HUD multifamily lenders, like most of our conventional lending colleagues, underwrite deals based on metrics like loan-to-cost (LTC), loan-to-value (LTV) and debt service coverage (DSC).
However, HUD’s multifamily mortgage insurance programs also include a unique loan sizing metric: Statutory Unit Limitations. Wut? These are fixed dollar amounts by unit sizes, increased annually based on inflation, and adjusted by a High Cost Percentage depending upon geographic location.
The lowest amount based on DSC, LTV, LTC or Statutory Unit Limitations becomes the controlling HUD-insured loan.
This loan sizing does not measure underwriting risk like traditional lending metrics; it is a statutory speed bump to assure Congressional intent that HUD mortgage programs finance multifamily properties affordable to most Americans. Unfortunately, in recent years this speed bump has become more like a speed trap, as otherwise-creditworthy HUD-insured multifamily loans are now being constrained by the static sizing of Statutory Unit Limitations.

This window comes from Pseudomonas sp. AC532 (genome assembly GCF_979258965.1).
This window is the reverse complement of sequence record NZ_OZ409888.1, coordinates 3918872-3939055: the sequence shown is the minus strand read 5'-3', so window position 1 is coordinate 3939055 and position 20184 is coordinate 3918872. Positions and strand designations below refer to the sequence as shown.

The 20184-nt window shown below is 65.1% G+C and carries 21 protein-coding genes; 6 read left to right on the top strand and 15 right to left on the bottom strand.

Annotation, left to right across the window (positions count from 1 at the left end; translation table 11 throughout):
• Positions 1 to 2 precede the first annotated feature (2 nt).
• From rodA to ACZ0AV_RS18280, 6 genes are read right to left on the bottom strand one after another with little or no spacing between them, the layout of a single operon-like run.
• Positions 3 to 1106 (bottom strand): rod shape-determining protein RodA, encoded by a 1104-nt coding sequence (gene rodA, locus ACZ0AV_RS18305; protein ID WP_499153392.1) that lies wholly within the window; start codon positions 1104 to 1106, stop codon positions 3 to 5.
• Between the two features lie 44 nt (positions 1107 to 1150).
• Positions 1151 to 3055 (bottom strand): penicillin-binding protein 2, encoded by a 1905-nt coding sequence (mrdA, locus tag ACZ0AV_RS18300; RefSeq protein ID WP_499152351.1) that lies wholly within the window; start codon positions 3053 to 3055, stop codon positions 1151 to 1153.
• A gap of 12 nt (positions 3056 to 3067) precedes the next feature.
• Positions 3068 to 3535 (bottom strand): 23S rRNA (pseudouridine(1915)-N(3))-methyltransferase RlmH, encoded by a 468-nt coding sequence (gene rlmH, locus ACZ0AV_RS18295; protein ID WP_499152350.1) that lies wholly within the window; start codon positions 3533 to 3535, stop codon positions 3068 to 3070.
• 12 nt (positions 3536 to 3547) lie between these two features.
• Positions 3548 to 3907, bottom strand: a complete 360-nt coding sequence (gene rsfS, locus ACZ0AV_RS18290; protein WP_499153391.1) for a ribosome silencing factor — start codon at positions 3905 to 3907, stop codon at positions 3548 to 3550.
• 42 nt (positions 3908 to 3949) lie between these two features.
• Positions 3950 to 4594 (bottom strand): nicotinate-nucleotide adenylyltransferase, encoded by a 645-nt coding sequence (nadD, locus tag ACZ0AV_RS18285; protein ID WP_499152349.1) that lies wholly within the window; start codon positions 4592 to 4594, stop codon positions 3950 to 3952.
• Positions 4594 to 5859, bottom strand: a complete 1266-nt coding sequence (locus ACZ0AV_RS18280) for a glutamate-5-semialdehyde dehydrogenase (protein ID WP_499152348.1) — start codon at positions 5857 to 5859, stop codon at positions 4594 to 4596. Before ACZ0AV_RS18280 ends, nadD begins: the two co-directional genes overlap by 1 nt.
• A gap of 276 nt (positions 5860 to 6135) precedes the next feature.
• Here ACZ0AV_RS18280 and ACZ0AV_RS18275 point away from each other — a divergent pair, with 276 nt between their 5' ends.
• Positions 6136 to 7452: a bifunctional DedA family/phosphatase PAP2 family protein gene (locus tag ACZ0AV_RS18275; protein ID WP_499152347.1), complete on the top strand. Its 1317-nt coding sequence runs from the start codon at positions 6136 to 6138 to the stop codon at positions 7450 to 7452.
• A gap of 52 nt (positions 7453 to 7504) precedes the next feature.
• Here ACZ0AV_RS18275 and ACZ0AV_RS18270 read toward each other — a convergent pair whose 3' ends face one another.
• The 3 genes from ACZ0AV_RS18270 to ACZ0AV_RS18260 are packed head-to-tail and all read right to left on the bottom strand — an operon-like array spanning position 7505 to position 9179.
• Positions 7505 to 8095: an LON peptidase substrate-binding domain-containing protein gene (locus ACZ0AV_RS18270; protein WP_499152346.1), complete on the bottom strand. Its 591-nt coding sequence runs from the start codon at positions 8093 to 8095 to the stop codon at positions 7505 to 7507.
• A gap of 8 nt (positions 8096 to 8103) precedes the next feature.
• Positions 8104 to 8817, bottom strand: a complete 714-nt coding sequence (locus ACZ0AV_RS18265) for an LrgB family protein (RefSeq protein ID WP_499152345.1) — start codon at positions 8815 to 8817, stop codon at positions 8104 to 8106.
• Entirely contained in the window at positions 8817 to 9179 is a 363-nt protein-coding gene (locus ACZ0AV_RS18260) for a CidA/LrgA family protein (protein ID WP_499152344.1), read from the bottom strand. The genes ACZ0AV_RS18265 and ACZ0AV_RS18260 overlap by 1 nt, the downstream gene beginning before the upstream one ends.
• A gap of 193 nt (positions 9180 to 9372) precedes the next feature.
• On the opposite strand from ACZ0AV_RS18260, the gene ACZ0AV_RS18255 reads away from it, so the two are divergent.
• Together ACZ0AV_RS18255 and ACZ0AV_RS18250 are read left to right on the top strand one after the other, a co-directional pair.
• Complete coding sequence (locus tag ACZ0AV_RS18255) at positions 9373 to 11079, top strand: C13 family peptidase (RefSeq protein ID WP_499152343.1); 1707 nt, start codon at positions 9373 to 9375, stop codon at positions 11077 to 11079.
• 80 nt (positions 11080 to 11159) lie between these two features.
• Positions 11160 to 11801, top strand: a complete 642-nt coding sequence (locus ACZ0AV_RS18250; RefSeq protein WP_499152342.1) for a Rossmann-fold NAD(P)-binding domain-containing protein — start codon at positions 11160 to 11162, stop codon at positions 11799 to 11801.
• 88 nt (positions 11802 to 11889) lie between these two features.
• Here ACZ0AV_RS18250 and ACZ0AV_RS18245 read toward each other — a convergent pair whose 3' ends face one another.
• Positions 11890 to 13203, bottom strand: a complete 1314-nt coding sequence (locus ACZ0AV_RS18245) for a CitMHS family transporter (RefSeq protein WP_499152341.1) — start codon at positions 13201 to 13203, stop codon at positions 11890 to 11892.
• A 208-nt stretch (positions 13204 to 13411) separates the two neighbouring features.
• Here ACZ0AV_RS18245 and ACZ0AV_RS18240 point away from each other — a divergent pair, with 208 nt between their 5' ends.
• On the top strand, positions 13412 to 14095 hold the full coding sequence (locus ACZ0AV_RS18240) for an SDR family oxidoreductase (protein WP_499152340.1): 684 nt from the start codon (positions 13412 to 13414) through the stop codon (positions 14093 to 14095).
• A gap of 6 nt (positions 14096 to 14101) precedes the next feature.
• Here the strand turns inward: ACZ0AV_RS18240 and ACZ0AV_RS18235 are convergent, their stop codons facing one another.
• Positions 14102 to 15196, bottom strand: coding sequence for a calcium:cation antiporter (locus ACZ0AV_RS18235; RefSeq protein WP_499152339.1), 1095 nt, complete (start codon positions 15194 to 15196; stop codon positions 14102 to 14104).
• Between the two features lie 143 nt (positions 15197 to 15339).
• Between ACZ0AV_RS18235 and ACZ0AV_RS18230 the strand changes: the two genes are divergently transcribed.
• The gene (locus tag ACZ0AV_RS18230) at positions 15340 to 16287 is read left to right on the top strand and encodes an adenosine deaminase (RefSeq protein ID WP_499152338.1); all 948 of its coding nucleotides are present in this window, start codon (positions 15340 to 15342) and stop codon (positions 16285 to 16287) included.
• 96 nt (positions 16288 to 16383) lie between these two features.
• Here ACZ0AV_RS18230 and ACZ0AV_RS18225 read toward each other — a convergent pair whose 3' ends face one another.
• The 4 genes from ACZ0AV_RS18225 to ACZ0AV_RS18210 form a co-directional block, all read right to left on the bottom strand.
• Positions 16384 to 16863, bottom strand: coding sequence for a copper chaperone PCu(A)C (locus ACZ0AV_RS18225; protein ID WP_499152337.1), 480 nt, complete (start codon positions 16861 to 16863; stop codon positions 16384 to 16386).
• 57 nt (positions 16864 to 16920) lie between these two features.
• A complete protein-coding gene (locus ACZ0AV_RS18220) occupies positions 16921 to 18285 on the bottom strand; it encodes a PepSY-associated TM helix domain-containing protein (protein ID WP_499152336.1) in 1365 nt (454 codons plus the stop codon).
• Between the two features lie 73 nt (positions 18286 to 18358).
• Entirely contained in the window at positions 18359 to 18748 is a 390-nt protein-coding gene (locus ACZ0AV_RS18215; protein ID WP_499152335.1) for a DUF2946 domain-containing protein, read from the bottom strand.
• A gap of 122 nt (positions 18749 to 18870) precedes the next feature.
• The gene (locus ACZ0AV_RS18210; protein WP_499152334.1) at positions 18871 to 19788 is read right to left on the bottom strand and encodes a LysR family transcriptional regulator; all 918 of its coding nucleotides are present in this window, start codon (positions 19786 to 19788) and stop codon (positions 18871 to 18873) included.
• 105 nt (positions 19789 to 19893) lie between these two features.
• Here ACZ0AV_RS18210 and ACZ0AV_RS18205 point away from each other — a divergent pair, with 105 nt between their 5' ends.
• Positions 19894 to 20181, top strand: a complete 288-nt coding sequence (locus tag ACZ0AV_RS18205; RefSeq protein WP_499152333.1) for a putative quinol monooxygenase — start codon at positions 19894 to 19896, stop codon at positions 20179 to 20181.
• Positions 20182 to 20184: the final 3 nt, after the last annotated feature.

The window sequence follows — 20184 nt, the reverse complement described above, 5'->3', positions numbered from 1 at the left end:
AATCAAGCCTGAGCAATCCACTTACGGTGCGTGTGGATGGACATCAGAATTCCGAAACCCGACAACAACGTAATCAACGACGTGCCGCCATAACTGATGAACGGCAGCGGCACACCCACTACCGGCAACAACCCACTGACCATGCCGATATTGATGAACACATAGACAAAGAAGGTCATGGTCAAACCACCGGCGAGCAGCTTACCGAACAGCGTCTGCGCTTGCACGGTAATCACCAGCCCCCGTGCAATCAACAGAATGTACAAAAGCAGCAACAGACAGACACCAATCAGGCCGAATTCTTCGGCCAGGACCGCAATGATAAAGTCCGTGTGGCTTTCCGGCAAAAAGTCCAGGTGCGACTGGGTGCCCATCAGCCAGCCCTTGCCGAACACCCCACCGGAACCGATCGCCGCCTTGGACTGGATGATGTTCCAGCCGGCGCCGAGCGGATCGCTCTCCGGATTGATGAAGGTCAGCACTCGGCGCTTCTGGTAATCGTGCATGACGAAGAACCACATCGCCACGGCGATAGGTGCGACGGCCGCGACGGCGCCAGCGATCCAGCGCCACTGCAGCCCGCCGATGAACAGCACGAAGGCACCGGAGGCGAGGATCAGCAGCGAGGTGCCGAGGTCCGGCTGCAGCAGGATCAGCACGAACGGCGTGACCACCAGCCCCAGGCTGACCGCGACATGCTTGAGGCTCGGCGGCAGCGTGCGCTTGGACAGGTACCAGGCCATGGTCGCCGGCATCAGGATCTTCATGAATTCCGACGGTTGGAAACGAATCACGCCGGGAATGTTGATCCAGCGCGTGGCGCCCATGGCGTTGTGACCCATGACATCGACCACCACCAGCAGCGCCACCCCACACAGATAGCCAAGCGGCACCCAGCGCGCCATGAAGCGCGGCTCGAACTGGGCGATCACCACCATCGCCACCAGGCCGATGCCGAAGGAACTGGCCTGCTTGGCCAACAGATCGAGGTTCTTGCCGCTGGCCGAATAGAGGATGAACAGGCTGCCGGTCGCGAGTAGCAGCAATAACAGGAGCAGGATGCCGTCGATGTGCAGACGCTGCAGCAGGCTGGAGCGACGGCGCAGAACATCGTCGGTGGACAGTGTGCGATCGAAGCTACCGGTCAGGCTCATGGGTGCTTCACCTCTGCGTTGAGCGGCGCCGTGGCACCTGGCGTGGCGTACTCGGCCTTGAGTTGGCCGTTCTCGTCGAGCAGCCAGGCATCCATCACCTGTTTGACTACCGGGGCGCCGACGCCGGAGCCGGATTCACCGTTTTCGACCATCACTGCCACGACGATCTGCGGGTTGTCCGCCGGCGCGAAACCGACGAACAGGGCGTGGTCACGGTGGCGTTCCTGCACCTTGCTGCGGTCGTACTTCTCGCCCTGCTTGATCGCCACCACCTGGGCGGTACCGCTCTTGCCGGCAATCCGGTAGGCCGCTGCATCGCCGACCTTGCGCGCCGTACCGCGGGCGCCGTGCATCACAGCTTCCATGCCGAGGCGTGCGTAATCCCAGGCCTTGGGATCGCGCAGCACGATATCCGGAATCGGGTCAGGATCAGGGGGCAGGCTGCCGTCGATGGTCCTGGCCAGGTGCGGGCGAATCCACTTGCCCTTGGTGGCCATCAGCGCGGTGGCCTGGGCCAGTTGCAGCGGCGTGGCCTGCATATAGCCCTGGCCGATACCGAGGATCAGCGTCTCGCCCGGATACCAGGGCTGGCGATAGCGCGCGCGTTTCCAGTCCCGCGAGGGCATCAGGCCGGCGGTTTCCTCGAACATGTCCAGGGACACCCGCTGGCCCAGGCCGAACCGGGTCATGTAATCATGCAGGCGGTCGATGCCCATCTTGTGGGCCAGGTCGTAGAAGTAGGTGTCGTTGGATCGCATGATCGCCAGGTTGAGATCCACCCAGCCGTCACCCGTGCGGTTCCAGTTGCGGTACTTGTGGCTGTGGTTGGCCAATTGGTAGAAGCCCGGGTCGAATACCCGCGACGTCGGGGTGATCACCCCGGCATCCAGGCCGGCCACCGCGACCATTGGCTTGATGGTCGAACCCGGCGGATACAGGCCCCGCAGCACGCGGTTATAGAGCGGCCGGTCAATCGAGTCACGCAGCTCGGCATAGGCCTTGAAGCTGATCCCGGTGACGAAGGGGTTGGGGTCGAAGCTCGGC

Where are we headed with this?
An integral part of the loan based on Statutory Unit Limitations is the computation of Costs Not Attributable to Dwelling Use, or CNA. This provides a boost to the overall loan sizing beyond the fixed dollar amounts per unit. CNA is a very cumbersome calculation to prepare, and often devolves into an esoteric, time consuming and expensive endeavor, sometimes only marginally affecting the amount of additional loan after hours of painstaking analysis.
Fortunately, last week, HUD issued a Mortgagee Letter announcing a new, improved way to calculate CNA. It simplifies the process, is expected to result in higher loan amounts based on Statutory Unit Limitations and will hopefully bring them more in line with the more traditional loan sizings based on LTV, LTC and DSC.
To HUD’s new CNA calculation, we say YAY!